I spent this Monday afternoon hanging on the edge of a capacity crowd at the Mumbai Press Club, at a reading of Rohinton Mistry’s Such a Long Journey, organized by the Citizens’ Initiative for Peace. In between the readings, people stood up to speak variously about the unravelling political fabric of the city and the country, the sanctity of the academic process, the creeping fascism of the majority, the mendaciousness of the Shiv Sena in general and Aditya Thackeray in particular, the declining respect for the rule of law and the dubious qualifications of Mumbai University vice-chancellor Ranjan Welukar—“or whatever his name is”, as one speaker said irritably. Someone quoted Beckett.
The discreet and utterly predictable charm of the bourgeoisie? Someone encroaches on our constitutional right to expression and the only people who turn up to protest are greying Gandhians and earnest college students. Since the capacity of the Press Club terrace is around 80 on a cold day, and it is shaded by the trees on the edge of the Oval Maidan, it’s not hard to feel a little self-righteous, hemmed in and apparently cut off from the currents of the city at large, as though we are forced by virtue of our beliefs to confine ourselves to this shrinking Anglophile circle of light in an ocean of unreason.
This was far from the truth, of course. My fellow audience was made up of fine upstanding public—in the Mumbai sense of the word—many of whom have fought hard to break out of the sort of imposed elitism that various bastions of Indian leadership have been great at leveraging against their critics. How else to describe the predicament of Anand Patwardhan, a film-maker whose Ayodhya documentary, Ram Ke Naam, has been shown exactly once on cable TV in the last 18 years because it’s been banned, or channels are too scared to run it? Patwardhan and artistes like him are not alien ideologues who pop into public life expressly to endanger people’s interests. Their mandate, in a broad sense, is to reflect, and comment on, public sentiment. Not exactly the work of the bon-bon eating classes.
Patwardhan was there to read out the statement Mistry mailed in from Canada, and which was reproduced extensively across Mumbai papers on Tuesday morning. Mistry harangues Welukar and the university with a very resonant moral seriousness. Paternalistically, he ended with some recommended reading for Aditya Thackeray, Mistry’s fellow-Xavierite and Mumbai University-kar. Even the book-burning fraternity can quote Tagore by heart, but Mistry’s other piece of advice was Conrad’s Heart of Darkness, never easily taught in post-colonial academic circles. Did he particularly remember the book’s history, as one recast from sacrosanct classic to questionable, even hurtful object lesson, thanks to Chinua Achebe’s magnificent excoriation? If he did, I salute him for making the recommendation.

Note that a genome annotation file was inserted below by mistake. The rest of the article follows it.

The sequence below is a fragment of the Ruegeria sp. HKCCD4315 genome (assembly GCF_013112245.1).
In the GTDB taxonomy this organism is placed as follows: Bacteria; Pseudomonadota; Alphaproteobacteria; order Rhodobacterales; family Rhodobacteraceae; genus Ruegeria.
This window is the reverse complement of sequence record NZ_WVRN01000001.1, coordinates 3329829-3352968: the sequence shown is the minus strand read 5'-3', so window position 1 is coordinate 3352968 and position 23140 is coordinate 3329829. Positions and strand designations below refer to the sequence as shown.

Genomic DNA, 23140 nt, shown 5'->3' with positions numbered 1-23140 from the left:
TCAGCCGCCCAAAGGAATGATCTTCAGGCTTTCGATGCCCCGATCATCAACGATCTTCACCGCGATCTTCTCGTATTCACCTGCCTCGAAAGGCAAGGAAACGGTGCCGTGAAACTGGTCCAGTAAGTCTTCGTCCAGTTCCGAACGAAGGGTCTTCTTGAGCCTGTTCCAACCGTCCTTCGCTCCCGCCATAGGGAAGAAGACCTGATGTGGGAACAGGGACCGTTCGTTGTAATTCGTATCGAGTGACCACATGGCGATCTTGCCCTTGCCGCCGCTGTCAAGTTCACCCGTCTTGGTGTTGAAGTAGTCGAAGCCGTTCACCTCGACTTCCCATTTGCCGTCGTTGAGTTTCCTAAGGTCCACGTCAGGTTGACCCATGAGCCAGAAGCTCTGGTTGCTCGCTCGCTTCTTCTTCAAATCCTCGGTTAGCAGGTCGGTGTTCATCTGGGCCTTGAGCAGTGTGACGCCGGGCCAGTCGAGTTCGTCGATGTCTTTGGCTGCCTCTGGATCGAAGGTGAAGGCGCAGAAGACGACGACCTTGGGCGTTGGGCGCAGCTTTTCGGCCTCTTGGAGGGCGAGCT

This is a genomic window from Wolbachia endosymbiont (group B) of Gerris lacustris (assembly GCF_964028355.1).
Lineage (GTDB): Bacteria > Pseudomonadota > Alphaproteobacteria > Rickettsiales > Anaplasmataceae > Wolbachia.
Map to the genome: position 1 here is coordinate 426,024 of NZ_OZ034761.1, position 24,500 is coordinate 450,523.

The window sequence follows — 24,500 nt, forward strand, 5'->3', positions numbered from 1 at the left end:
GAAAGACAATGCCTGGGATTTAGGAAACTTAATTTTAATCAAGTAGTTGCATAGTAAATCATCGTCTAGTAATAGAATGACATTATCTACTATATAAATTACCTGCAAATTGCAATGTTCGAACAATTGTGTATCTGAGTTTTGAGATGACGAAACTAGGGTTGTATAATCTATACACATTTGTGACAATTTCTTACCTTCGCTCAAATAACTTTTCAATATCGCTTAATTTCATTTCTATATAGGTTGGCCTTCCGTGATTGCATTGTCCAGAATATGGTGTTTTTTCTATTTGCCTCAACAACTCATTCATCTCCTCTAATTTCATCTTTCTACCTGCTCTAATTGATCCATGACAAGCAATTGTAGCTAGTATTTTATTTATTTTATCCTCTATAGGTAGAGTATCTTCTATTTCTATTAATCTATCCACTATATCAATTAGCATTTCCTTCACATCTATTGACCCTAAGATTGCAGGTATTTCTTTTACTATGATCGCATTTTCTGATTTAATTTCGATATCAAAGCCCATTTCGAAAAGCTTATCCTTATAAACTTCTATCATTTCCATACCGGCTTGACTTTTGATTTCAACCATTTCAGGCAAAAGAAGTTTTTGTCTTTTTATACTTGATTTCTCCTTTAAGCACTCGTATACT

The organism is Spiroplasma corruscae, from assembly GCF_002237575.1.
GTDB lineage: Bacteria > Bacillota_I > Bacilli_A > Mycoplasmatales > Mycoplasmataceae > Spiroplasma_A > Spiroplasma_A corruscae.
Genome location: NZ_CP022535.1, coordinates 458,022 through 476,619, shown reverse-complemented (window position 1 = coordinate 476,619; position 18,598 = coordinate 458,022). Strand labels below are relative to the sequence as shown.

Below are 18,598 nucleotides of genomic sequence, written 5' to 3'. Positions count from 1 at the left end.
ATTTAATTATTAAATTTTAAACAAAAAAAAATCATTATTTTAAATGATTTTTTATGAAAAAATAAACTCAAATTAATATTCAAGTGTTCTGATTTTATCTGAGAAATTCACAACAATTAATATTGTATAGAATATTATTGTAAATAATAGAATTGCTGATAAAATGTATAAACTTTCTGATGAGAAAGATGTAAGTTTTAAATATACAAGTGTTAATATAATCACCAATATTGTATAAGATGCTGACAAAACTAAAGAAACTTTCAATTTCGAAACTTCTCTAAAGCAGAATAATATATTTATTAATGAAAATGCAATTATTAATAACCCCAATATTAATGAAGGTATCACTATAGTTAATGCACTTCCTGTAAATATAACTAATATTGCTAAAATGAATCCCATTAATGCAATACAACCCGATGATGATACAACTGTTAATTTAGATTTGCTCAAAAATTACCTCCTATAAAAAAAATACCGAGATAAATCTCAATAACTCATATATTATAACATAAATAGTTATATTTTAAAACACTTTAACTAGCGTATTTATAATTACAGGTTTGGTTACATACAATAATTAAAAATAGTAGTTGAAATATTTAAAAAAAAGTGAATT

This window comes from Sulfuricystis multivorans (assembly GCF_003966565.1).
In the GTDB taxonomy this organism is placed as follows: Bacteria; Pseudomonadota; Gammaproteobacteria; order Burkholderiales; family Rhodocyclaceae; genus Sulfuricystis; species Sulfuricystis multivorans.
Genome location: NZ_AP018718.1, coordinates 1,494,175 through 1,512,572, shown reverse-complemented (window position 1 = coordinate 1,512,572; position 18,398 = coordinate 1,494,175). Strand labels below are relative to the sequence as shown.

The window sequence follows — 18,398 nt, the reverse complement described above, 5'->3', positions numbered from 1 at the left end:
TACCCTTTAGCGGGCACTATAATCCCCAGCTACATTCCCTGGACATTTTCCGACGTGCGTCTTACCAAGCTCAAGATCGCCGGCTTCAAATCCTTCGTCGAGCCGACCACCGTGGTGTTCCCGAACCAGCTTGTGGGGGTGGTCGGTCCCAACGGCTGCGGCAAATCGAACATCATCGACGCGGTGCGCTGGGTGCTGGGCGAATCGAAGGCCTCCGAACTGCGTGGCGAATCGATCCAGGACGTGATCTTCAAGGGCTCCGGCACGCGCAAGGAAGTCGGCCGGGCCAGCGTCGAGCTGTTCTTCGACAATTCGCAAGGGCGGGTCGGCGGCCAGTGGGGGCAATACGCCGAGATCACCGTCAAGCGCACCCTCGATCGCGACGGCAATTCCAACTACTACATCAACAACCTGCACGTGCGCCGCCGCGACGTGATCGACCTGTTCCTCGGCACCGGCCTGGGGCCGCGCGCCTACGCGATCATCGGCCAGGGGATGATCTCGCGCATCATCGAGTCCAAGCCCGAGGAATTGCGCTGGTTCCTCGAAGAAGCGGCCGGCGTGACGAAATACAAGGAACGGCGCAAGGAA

It’s not hard to see why Such a Long Journey offends people who haven’t read it. Quoted out of context, that stuff about Marathas and bhaiyyas can give anyone a headache. It is the sort of book that should ignite debate, that calls for public polemic about the fault lines of a city that, call it Bombay or Mumbai, has always and tragically accommodated as many variants of disunity as it has of solidarity. It invites comment on why those whose real grievances about real linguistic and cultural divisions are represented via bizarre political theatre, instead of finding voices in lecture halls and newspaper editorials.
It is, in short, an apt cornerstone for the questions that crop up endlessly and in different languages away from the Press Club terrace, questions perhaps too broad and too complex to be covered in a debate—such as it is—over one circus of faux-Falangists and their minions. But there are cracks in every wall. I was sitting behind a crowd of the earnest college students I mentioned earlier. Several turned up in spite of ongoing midterms, and I recognized more than one as part of the same group that has been instrumental in drafting and publicizing this online petition, a document as sober and serious as Mistry himself might have wrought. They are waiting, they told me, to get through exams before they reach out to organize their fellow students. They sat politely through the readings and initial speeches, all conducted by people several decades older than them. As the event wore on, they leaned forward, tapped their chins, mumbled, muttered, rolled their eyes, and, once the third or fourth deploration of the ideology of the Sena had occurred, began to mutter among themselves.
“This is not the point,” I heard more than one of them say. “This is really not helping.” ”Say something!” ”Why isn’t someone saying something?” ”Were you going to make the same point?” ”Why aren’t you saying something?”
Finally, one girl stood up and marched to the front of the terrace. “If we’re going to go off into discussions of the book’s literary merit or whatever, this is never going to end,” she said. “This is a procedural issue. If we don’t treat it like that, we’ll never get anything done.”
Amazingly, she had the last word. I liked her and her fellow students, who applauded her unequivocally. They know their outrage legitimizes nothing. Perhaps they agree with their opponents that the forums of debate afforded them are already skewed. They are not the ones drawing the battle lines in a fake battle. They can only claim their rightful place as part of the public, as much as their sword-carrying classmates. They know they have to get stuff done, the way Patwardhan did for Ram Ke Naam, court by court and channel by channel. This is not the time to keel over rasping “The horror, the horror”.